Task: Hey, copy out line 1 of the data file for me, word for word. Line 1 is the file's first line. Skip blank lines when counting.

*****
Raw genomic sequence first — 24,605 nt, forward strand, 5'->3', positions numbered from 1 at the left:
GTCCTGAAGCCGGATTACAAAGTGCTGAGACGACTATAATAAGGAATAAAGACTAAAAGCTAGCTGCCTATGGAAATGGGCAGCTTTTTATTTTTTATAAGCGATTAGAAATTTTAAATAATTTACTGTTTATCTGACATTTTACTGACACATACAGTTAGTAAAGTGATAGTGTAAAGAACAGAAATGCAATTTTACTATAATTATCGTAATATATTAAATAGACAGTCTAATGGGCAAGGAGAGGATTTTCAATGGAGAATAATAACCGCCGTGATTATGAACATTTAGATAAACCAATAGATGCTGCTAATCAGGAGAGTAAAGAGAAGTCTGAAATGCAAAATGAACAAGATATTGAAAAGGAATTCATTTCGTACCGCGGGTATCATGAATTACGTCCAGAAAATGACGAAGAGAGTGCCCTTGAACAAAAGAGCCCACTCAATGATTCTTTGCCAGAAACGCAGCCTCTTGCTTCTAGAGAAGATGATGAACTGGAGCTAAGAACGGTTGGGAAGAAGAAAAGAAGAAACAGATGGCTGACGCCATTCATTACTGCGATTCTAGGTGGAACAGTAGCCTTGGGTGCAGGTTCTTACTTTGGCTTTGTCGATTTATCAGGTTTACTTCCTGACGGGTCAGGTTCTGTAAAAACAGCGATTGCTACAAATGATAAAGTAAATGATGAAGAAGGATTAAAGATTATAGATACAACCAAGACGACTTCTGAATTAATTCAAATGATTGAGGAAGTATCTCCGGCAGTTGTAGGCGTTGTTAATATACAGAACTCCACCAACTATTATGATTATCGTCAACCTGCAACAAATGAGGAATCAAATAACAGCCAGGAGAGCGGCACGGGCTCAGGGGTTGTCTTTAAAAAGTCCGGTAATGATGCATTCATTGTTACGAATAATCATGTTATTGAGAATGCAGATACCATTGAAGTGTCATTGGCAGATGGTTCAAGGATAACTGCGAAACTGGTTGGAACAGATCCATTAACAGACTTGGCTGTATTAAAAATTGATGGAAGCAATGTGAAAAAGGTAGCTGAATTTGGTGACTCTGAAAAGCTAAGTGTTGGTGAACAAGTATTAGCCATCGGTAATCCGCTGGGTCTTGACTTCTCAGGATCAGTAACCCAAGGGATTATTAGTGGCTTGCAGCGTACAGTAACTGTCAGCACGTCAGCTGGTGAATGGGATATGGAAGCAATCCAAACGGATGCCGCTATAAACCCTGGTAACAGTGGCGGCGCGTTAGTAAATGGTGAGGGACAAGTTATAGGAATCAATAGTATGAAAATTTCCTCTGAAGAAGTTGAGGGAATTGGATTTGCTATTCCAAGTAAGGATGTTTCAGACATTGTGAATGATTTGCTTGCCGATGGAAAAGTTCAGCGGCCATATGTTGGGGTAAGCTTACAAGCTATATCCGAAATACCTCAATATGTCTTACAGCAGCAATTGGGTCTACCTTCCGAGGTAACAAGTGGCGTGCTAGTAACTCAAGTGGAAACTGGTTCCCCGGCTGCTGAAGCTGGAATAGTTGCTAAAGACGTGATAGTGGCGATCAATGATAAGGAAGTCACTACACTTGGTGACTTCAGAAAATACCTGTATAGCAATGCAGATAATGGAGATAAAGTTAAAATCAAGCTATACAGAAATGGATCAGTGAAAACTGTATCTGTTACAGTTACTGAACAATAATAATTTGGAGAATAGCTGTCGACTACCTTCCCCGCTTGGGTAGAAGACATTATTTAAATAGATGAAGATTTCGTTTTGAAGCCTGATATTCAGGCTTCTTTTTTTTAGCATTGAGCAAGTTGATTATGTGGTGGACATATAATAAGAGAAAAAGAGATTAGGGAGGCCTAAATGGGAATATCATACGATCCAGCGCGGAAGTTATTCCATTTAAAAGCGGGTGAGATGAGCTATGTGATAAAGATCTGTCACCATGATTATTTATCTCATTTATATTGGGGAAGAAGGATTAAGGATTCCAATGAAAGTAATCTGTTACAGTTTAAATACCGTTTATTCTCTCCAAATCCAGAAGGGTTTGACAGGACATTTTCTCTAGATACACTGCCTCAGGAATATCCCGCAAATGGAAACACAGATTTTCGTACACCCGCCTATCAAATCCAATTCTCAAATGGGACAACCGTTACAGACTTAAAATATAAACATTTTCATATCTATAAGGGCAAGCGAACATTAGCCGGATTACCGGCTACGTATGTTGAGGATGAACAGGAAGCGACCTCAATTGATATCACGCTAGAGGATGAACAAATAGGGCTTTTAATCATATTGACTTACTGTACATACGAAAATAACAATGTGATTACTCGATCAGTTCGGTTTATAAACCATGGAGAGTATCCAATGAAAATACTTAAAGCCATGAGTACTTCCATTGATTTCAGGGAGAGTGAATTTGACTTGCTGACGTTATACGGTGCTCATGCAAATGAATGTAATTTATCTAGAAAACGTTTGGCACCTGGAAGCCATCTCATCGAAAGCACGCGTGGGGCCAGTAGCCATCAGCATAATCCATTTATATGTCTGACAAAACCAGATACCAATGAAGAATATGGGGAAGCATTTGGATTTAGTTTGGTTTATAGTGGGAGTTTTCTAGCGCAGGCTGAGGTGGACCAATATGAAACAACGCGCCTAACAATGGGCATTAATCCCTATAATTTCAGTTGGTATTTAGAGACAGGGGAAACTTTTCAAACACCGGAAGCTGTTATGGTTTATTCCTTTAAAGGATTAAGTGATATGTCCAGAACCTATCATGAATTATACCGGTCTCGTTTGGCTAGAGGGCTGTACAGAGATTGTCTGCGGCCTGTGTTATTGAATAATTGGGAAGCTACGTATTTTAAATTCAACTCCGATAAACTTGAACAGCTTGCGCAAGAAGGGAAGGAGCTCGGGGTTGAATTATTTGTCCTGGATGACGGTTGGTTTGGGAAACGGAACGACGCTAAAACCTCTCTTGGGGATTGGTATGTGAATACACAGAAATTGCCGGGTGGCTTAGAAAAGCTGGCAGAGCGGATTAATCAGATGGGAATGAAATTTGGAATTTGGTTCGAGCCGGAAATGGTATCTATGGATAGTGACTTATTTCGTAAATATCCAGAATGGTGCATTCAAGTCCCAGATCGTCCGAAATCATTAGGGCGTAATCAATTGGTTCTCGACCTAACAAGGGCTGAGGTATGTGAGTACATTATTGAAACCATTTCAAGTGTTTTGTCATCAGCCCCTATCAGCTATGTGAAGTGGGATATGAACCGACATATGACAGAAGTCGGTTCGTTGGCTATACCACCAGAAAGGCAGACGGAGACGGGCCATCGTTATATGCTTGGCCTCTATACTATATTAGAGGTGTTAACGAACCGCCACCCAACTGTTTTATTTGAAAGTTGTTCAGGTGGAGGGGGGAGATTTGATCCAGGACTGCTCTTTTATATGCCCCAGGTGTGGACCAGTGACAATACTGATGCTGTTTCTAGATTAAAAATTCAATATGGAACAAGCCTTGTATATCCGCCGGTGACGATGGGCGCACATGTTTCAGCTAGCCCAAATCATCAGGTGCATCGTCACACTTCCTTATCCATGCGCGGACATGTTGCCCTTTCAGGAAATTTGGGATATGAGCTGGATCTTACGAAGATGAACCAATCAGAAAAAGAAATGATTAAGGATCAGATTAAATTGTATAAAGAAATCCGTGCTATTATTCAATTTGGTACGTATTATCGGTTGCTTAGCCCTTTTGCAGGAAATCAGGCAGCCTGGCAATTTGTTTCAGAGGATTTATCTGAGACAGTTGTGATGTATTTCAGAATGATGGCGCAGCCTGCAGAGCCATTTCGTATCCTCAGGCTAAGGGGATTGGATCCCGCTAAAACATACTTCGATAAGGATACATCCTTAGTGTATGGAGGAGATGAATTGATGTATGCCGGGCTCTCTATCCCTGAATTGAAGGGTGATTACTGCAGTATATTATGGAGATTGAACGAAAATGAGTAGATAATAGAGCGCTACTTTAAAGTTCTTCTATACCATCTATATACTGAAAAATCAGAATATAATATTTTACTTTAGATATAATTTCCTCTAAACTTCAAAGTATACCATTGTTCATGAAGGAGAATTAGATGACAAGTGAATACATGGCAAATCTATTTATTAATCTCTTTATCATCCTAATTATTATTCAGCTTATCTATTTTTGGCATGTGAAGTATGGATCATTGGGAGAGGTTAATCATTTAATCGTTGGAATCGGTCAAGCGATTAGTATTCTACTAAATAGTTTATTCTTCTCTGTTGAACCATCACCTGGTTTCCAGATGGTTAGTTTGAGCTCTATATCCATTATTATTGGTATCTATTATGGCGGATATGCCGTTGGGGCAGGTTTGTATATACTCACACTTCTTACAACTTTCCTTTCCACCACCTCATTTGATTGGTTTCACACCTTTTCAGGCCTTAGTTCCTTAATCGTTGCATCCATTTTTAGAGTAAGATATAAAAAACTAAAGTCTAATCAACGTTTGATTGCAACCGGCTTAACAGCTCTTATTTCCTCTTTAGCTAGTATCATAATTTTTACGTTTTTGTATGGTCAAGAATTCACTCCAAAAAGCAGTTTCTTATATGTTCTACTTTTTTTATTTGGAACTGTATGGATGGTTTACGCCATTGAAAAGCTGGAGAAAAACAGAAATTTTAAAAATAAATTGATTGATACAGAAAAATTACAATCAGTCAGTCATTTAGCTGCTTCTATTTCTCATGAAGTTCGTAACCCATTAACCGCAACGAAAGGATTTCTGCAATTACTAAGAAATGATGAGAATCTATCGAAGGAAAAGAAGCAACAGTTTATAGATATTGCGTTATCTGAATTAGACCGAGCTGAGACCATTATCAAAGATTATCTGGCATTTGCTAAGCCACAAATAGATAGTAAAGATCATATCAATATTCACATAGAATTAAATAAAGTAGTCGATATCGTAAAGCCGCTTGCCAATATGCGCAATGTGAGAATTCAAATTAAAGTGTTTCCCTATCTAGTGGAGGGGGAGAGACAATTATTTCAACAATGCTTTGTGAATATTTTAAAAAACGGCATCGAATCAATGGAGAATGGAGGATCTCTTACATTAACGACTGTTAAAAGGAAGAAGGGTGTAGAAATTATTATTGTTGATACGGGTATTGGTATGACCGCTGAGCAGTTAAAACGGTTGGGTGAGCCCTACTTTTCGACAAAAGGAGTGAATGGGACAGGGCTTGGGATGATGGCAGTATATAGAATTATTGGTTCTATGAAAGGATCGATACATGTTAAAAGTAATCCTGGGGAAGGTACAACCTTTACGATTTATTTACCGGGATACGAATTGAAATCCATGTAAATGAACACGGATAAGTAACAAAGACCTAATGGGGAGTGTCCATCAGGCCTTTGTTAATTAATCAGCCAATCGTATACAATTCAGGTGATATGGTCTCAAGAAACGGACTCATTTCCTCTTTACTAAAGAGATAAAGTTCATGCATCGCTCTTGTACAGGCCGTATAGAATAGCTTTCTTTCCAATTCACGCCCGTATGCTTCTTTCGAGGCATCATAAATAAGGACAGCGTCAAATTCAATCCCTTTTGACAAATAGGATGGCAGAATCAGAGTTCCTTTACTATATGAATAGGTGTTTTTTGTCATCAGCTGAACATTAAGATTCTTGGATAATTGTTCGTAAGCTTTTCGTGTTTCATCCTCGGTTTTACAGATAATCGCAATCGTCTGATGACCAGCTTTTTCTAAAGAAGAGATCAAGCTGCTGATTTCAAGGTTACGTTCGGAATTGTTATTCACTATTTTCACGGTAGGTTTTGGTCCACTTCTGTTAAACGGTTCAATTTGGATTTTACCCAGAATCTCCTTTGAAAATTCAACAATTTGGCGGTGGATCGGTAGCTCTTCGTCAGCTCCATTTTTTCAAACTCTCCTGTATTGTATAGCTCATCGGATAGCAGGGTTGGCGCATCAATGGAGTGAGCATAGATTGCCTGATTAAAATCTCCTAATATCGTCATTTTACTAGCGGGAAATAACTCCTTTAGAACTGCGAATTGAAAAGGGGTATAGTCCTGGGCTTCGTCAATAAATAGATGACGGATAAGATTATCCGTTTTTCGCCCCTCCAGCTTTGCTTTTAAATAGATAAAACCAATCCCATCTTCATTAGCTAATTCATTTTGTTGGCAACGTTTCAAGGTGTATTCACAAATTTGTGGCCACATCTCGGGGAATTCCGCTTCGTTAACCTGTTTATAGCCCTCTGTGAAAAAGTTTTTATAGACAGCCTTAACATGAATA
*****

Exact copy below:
Raw genomic sequence first — 24,605 nt, forward strand, 5'->3', positions numbered from 1 at the left: